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What are the possible side effects of chemotherapy?

Nausea is a possible side effect of chemotherapy. We can give IV antiemetics to help with nausea during treatment, and prescribe anti-nauseas for the patient to take for the first two to three days after treatment. You may also combat fatigue by eating small meals throughout the day instead of three big meals. Other side effects may include hair loss, constipation or diarrhea.

Chemotherapy, using drugs to kill pancreatic cancer cells, may cause side effects. This is because some healthy cells in the body may also become damaged during chemotherapy. Side effects may include anemia; digestive problems such as nausea, vomiting, diarrhea and low appetite; hair loss; and fatigue. In addition, since chemotherapy can affect cells that grow quickly, such as those in your mouth and those that form hair and nails, you may see changes in these areas. Nervous systems problems, such as memory loss and dizziness, may also occur with certain types of chemotherapy. Be sure you talk to your doctor about the likely side effects of any chemotherapy you will be receiving.

Chemotherapy (chemo) not only weakens and destroys cancer cells at the site of the tumor, but throughout the body as well. Chemotherapy usually affects all fast-growing cells. Unfortunately, this means that chemo can unintentionally harm the development of normal cells such as your hair, nails, mouth and digestive tract.

The side effects caused by chemotherapy depends on the type of chemotherapy medicine prescribed and how many cycles you receive. The most common side effects of chemotherapy include:

  • Nausea and vomiting
  • Fatigue or tiredness
  • Confusion, forgetfulness (“chemo brain”)
  • Decreased blood counts, sometimes with bruising, bleeding or infection
  • Sores inside your mouth
  • Numbness in your hands and feet
  • Diarrhea
  • Increased urgency to have a bowel movement or urinate

If you experience side effects, call your doctor right away. It is better to address side effects promptly; there are numerous medications available to help manage cancer treatment side effects.

The healthy cells most likely to be affected by chemotherapy are found in bone marrow, the reproductive system, the digestive tract, and hair follicles. Your symptoms will depend on the kind and dose of medication you are taking. You may or may not experience fatigue, nausea, pain, hair loss, infection and/or anemia.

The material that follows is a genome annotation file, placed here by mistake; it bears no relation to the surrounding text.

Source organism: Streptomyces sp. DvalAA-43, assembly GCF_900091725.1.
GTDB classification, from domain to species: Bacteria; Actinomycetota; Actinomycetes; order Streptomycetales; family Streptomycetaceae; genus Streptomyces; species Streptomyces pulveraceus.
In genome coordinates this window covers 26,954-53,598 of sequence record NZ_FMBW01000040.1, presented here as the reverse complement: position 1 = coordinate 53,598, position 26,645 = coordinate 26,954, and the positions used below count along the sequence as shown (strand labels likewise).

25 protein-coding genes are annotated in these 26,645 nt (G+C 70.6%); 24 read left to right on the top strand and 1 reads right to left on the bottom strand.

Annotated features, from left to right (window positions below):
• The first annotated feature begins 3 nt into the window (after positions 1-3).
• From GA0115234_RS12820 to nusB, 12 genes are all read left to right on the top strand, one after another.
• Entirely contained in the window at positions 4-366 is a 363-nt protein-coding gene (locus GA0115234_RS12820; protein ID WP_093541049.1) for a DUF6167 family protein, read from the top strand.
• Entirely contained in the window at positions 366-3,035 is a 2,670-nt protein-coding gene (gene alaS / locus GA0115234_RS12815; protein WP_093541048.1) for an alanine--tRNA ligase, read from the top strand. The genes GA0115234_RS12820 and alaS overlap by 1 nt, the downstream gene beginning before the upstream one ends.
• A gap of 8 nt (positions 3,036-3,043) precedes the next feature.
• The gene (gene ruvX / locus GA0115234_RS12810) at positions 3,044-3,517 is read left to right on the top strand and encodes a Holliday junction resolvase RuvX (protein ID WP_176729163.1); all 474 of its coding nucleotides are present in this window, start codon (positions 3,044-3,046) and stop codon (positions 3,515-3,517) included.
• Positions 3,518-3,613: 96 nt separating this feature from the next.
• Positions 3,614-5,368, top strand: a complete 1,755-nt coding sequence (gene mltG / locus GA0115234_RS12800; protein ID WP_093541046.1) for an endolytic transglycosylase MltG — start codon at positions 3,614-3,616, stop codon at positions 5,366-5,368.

Chemotherapy drugs work by attacking cells that are dividing quickly, which is why they work against cancer cells. But other cells in the body, such as those in the bone marrow, the lining of the mouth and intestines, and the hair follicles, also divide quickly. These cells are also likely to be affected by chemotherapy, which can lead to side effects.

The side effects of chemotherapy depend on the type and dose of drugs given and the length of time they are taken. General side effects of chemotherapy drugs can include:

  • Hair loss
  • Mouth sores
  • Loss of appetite
  • Nausea and vomiting
  • Increased chance of infections (due to low white blood cell counts)
  • Easy bruising or bleeding (due to low blood platelet counts)
  • Fatigue (due to low red blood cell counts)
  • Fertility Problems

Most side effects are short-term and tend to go away after treatment is finished. There are often ways to lessen these side effects. For example, drugs can be given to help prevent or reduce nausea and vomiting. Do not hesitate to discuss any questions about side effects with the cancer care team.

You should report any side effects or changes you notice while getting chemotherapy to your medical team so that they can be treated promptly. In some cases, the doses of the chemotherapy drugs may need to be reduced or treatment may need to be delayed or stopped to prevent the effects from getting worse.

Chemotherapy can cause unwanted reactions, called side effects, because most chemotherapy medicines can’t tell good cells from bad ones. They target all cells that divide quickly, like the following:

  • hair cells, making hair fall out
  • skin cells in the mouth, causing a sore mouth
  • red blood cells, causing people to feel weak and tired
  • blood platelets, making people bruise or bleed more easily
  • white blood cells, which means people can’t fight off germs well

Chemotherapy can also make people feel sick.

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Important: This content reflects information from various individuals and organizations and may offer alternative or opposing points of view. It should not be used for medical advice, diagnosis or treatment. As always, you should consult with your healthcare provider about your specific health needs.